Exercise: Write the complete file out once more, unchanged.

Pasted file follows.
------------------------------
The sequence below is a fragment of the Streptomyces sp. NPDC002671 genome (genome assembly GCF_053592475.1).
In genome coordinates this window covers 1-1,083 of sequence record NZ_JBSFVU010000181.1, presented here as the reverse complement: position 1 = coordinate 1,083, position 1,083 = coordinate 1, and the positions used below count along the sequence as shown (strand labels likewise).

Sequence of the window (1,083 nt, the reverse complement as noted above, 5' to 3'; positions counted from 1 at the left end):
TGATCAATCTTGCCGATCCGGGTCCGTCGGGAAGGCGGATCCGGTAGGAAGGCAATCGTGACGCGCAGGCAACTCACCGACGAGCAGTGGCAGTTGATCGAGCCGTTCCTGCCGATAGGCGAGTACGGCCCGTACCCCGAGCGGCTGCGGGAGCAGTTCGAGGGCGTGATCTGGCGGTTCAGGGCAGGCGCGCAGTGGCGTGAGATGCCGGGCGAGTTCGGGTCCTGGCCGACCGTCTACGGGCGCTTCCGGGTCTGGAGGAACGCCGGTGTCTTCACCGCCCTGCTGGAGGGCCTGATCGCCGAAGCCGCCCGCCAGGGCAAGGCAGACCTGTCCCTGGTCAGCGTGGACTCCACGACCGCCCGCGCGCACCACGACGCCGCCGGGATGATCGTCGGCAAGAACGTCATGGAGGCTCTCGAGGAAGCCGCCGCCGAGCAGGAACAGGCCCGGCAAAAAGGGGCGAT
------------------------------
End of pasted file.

The sequence below is a fragment of the Streptomyces sp. NPDC002671 genome (genome assembly GCF_053592475.1).
In genome coordinates this window covers 1-1,083 of sequence record NZ_JBSFVU010000181.1, presented here as the reverse complement: position 1 = coordinate 1,083, position 1,083 = coordinate 1, and the positions used below count along the sequence as shown (strand labels likewise).

Sequence of the window (1,083 nt, the reverse complement as noted above, 5' to 3'; positions counted from 1 at the left end):
TGATCAATCTTGCCGATCCGGGTCCGTCGGGAAGGCGGATCCGGTAGGAAGGCAATCGTGACGCGCAGGCAACTCACCGACGAGCAGTGGCAGTTGATCGAGCCGTTCCTGCCGATAGGCGAGTACGGCCCGTACCCCGAGCGGCTGCGGGAGCAGTTCGAGGGCGTGATCTGGCGGTTCAGGGCAGGCGCGCAGTGGCGTGAGATGCCGGGCGAGTTCGGGTCCTGGCCGACCGTCTACGGGCGCTTCCGGGTCTGGAGGAACGCCGGTGTCTTCACCGCCCTGCTGGAGGGCCTGATCGCCGAAGCCGCCCGCCAGGGCAAGGCAGACCTGTCCCTGGTCAGCGTGGACTCCACGACCGCCCGCGCGCACCACGACGCCGCCGGGATGATCGTCGGCAAGAACGTCATGGAGGCTCTCGAGGAAGCCGCCGCCGAGCAGGAACAGGCCCGGCAAAAAGGGGCGAT